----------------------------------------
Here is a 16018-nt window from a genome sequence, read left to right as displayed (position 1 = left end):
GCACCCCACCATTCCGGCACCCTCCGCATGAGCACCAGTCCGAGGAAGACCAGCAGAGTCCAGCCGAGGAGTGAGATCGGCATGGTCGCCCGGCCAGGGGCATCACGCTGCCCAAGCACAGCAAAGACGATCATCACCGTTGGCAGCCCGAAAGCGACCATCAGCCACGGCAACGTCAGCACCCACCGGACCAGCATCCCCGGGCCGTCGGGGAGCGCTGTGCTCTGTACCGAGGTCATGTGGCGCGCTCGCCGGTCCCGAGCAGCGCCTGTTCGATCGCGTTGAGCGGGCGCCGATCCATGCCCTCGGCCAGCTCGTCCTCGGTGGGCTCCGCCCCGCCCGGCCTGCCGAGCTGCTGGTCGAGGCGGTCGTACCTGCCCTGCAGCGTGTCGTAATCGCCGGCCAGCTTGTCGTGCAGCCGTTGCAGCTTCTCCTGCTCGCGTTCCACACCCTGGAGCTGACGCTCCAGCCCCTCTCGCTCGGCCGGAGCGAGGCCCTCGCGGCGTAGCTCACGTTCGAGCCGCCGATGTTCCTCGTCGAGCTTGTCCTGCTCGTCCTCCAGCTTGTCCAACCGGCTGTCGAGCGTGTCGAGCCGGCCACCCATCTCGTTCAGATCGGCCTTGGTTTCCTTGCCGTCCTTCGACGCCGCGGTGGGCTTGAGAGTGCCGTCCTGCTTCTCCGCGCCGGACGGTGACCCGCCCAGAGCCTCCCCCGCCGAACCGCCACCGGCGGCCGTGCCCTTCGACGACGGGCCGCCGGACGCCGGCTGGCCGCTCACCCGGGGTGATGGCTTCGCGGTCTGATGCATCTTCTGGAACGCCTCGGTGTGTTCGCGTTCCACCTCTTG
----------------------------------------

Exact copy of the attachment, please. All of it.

Here is a 16018-nt window from a genome sequence, read left to right as displayed (position 1 = left end):
GCACCCCACCATTCCGGCACCCTCCGCATGAGCACCAGTCCGAGGAAGACCAGCAGAGTCCAGCCGAGGAGTGAGATCGGCATGGTCGCCCGGCCAGGGGCATCACGCTGCCCAAGCACAGCAAAGACGATCATCACCGTTGGCAGCCCGAAAGCGACCATCAGCCACGGCAACGTCAGCACCCACCGGACCAGCATCCCCGGGCCGTCGGGGAGCGCTGTGCTCTGTACCGAGGTCATGTGGCGCGCTCGCCGGTCCCGAGCAGCGCCTGTTCGATCGCGTTGAGCGGGCGCCGATCCATGCCCTCGGCCAGCTCGTCCTCGGTGGGCTCCGCCCCGCCCGGCCTGCCGAGCTGCTGGTCGAGGCGGTCGTACCTGCCCTGCAGCGTGTCGTAATCGCCGGCCAGCTTGTCGTGCAGCCGTTGCAGCTTCTCCTGCTCGCGTTCCACACCCTGGAGCTGACGCTCCAGCCCCTCTCGCTCGGCCGGAGCGAGGCCCTCGCGGCGTAGCTCACGTTCGAGCCGCCGATGTTCCTCGTCGAGCTTGTCCTGCTCGTCCTCCAGCTTGTCCAACCGGCTGTCGAGCGTGTCGAGCCGGCCACCCATCTCGTTCAGATCGGCCTTGGTTTCCTTGCCGTCCTTCGACGCCGCGGTGGGCTTGAGAGTGCCGTCCTGCTTCTCCGCGCCGGACGGTGACCCGCCCAGAGCCTCCCCCGCCGAACCGCCACCGGCGGCCGTGCCCTTCGACGACGGGCCGCCGGACGCCGGCTGGCCGCTCACCCGGGGTGATGGCTTCGCGGTCTGATGCATCTTCTGGAACGCCTCGGTGTGTTCGCGTTCCACCTCTTG